At China Media Project, David Bandurski translates and discusses and editorial in Apple Daily by Kong Jiesheng (孔捷生), a dissident cultural figure and writer of “scar literature,” about China’s soft power:
Kong writes about China’s “three afflictions,” or san’ai (三挨), which received some attention in 2008 following unrest in Tibet and in the run-up to the Beijing Olympic Games.
The idea, which Kong says emerged from a Chinese government think tank, is that three major factors over the past century have hampered China’s national strength — namely, foreign aggression, a weak economy and basic subsistence issues, and last, but now in the forefront, China’s continued demonization at the hands of proud, ignorant, hateful and fearful Western nations.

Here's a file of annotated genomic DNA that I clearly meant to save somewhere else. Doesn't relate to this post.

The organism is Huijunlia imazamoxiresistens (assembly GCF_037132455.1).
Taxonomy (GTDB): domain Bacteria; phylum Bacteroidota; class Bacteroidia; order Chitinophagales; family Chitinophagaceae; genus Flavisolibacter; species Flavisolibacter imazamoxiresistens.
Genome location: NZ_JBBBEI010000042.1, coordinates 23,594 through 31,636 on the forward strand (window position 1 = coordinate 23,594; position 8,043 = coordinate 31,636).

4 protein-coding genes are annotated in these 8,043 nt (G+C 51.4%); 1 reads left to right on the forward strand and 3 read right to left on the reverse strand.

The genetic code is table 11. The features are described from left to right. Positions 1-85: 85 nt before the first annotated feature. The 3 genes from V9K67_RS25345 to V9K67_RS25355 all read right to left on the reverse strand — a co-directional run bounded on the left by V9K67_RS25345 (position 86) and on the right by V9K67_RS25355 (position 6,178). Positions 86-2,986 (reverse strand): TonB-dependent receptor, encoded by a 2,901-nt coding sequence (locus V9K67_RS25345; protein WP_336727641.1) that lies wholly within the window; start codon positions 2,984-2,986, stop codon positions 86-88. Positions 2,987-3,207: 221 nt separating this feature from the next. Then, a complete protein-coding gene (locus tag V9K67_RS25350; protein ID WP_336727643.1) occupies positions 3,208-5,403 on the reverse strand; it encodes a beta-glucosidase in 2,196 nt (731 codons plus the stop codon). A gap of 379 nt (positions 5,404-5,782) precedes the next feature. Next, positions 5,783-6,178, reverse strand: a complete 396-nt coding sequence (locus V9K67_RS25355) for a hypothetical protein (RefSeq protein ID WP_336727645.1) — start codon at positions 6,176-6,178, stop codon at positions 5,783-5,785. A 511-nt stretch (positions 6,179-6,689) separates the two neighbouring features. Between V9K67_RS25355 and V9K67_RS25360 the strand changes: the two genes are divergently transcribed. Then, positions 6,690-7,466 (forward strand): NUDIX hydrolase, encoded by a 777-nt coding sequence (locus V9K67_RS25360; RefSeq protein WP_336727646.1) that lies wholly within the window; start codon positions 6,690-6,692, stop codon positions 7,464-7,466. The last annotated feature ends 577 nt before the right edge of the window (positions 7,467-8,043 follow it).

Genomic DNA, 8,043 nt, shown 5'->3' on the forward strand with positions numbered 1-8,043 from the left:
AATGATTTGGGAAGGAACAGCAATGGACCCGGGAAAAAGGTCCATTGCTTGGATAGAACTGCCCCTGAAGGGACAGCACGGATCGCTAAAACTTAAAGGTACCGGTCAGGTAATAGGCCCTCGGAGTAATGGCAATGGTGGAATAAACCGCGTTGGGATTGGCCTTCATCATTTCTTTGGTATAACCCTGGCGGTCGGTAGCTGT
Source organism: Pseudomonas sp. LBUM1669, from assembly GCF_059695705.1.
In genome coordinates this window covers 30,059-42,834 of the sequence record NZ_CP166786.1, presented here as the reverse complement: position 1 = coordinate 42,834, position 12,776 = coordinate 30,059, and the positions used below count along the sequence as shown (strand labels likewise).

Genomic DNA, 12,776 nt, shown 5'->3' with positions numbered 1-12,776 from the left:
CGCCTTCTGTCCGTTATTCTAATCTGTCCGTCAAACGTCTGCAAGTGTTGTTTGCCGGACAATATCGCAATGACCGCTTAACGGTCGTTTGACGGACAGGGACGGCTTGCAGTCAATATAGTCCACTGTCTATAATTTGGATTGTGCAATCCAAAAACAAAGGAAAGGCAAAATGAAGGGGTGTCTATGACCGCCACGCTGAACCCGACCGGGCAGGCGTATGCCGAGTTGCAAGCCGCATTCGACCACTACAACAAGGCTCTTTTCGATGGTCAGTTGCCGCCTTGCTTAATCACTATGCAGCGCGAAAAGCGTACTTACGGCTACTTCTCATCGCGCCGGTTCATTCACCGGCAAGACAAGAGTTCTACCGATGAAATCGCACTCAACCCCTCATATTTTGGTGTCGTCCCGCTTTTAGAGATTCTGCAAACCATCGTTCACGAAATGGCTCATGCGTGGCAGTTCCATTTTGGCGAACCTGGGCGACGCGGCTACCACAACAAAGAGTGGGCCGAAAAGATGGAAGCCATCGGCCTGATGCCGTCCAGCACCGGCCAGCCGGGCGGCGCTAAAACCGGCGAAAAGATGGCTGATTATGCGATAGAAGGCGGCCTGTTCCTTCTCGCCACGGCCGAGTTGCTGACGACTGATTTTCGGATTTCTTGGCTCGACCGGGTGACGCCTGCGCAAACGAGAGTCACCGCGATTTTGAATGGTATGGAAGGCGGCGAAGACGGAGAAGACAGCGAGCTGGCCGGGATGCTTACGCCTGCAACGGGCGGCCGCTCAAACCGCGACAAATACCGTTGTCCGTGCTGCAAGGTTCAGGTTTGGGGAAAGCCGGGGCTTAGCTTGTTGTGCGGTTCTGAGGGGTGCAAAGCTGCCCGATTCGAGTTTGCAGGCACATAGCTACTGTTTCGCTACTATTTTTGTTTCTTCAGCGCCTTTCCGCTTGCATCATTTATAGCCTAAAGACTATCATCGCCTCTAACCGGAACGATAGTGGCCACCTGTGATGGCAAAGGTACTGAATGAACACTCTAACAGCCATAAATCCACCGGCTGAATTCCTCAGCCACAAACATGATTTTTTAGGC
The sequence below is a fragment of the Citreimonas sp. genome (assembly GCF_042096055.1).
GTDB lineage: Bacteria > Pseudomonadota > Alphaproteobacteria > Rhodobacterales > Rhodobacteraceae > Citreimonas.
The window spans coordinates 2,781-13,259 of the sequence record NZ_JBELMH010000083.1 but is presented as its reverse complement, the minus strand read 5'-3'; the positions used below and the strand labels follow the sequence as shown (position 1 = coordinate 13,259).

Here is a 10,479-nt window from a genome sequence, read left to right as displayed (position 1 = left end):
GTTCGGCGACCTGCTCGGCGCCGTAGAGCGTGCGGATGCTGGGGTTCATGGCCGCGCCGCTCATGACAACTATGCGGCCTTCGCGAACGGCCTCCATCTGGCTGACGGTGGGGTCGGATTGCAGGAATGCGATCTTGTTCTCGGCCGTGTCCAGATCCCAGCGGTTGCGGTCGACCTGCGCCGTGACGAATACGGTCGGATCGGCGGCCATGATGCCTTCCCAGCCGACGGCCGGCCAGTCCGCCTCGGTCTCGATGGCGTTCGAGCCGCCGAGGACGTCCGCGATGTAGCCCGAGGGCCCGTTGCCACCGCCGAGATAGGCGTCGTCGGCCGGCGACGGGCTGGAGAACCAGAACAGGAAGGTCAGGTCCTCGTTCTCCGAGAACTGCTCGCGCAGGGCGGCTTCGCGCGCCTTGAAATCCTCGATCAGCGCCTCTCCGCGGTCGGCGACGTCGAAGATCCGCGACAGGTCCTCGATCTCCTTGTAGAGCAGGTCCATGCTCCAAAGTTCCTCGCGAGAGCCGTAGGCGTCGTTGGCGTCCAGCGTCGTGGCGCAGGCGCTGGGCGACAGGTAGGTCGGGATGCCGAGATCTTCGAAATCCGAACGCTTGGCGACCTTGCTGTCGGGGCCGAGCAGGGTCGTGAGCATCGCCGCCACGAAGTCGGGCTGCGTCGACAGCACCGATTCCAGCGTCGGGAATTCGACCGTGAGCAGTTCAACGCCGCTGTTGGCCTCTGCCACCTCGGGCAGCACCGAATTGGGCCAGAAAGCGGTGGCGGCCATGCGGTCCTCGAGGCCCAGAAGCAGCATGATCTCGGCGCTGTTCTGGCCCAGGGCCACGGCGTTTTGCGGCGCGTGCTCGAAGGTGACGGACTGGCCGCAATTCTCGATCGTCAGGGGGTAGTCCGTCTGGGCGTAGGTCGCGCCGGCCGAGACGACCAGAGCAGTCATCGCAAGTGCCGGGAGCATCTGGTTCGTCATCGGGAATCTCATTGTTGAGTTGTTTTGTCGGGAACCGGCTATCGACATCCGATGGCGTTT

The first of these afflictions was thrown off by Mao Zedong. The second by Deng Xiaoping. The CCP’s present generation of leaders now face the third.
The “three afflictions” is an interesting formula that can help us understand the thoughts and emotions driving current media policy in China. Specifically, the formula underlines the roots of the CCP’s present “soft power” push in the longstanding narrative of national victimization.